A lot of news sources are spending a lot of time on commemorating the March on Washington of 50 years (less two days) ago, at which Martin Luther King Jr. made his "I Have a Dream" speech. Martin Luther King is someone I have great conflicts about. In the beginning, he was an important civil rights leader, and certainly deserves praise. But the freedom he sought for his fellow African Americans was something he wanted to deny to the Vietnamese, and he was one of those whe worked to derail our fight for that freedom. That he could not see the Vietnam War as just as much a fight for freedom as his own fight for civil rights detracts from my view of King, and is why I cannot get as excited about him as many others do. Martin Luther King may be a civil rights hero, but in the case of the Vietnam War, he was close to a traitor. So over all, he does not compare in my mind to, say, Thurgood Marshall — just as much a civil rights hero, but one who did not turn on his own country in time of war.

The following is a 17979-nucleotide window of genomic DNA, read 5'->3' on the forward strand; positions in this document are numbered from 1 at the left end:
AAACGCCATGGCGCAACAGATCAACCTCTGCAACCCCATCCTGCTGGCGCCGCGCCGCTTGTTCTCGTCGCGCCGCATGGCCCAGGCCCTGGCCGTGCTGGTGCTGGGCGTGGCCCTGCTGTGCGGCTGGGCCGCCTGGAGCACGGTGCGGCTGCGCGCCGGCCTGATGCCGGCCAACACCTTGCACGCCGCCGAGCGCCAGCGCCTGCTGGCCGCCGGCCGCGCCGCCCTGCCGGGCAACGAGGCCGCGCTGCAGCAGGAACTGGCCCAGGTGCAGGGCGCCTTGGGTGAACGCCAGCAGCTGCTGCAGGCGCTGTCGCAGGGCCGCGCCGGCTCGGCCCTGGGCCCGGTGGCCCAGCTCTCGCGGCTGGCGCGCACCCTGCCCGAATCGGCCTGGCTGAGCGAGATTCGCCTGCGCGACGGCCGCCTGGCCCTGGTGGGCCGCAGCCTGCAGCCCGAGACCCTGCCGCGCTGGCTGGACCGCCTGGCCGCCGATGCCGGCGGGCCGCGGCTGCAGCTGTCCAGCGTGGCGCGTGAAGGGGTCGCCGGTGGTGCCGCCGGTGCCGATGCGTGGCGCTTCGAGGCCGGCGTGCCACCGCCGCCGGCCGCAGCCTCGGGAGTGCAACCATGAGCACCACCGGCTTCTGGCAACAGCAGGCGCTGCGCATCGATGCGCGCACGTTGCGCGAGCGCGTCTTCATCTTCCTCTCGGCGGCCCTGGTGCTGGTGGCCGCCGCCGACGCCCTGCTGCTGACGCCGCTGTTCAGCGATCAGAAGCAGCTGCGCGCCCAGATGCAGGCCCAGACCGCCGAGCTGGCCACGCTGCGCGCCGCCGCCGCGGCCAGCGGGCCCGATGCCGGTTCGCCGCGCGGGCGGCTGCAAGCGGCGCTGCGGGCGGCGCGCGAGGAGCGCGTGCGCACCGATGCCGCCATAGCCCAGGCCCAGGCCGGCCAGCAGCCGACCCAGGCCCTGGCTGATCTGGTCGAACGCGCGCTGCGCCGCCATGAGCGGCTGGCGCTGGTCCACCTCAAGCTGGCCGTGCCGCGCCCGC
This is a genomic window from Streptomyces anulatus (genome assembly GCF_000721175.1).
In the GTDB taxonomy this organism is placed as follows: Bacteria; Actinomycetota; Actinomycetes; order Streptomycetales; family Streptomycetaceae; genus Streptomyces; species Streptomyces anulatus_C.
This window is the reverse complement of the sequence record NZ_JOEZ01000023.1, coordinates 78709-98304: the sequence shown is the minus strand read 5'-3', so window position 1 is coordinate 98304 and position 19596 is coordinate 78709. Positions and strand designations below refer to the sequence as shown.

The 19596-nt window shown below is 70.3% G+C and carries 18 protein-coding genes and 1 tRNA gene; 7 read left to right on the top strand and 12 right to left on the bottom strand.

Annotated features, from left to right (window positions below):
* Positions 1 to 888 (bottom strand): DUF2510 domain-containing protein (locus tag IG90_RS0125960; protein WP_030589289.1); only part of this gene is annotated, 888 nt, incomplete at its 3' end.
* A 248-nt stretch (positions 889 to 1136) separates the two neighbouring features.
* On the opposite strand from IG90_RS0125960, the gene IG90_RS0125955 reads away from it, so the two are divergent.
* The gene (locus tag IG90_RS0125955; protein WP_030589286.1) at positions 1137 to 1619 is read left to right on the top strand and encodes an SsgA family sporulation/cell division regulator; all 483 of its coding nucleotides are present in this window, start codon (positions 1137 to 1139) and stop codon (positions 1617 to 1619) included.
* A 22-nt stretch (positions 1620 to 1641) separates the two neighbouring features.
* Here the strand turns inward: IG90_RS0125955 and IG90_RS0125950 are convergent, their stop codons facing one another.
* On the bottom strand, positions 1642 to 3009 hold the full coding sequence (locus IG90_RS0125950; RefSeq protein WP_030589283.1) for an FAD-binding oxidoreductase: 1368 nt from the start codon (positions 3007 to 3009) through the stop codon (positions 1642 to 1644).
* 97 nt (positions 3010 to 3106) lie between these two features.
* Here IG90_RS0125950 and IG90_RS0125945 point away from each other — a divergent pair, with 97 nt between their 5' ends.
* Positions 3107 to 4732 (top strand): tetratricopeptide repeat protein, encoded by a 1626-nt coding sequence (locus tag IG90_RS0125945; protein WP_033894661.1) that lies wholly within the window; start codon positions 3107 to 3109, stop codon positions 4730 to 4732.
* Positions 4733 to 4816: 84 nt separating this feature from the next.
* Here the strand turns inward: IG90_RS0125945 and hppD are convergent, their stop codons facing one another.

Against Civic Division - In *National Review*, I dig into the implications of Bret Stephens's satirical proposal to deport poor Americans.
4 days ago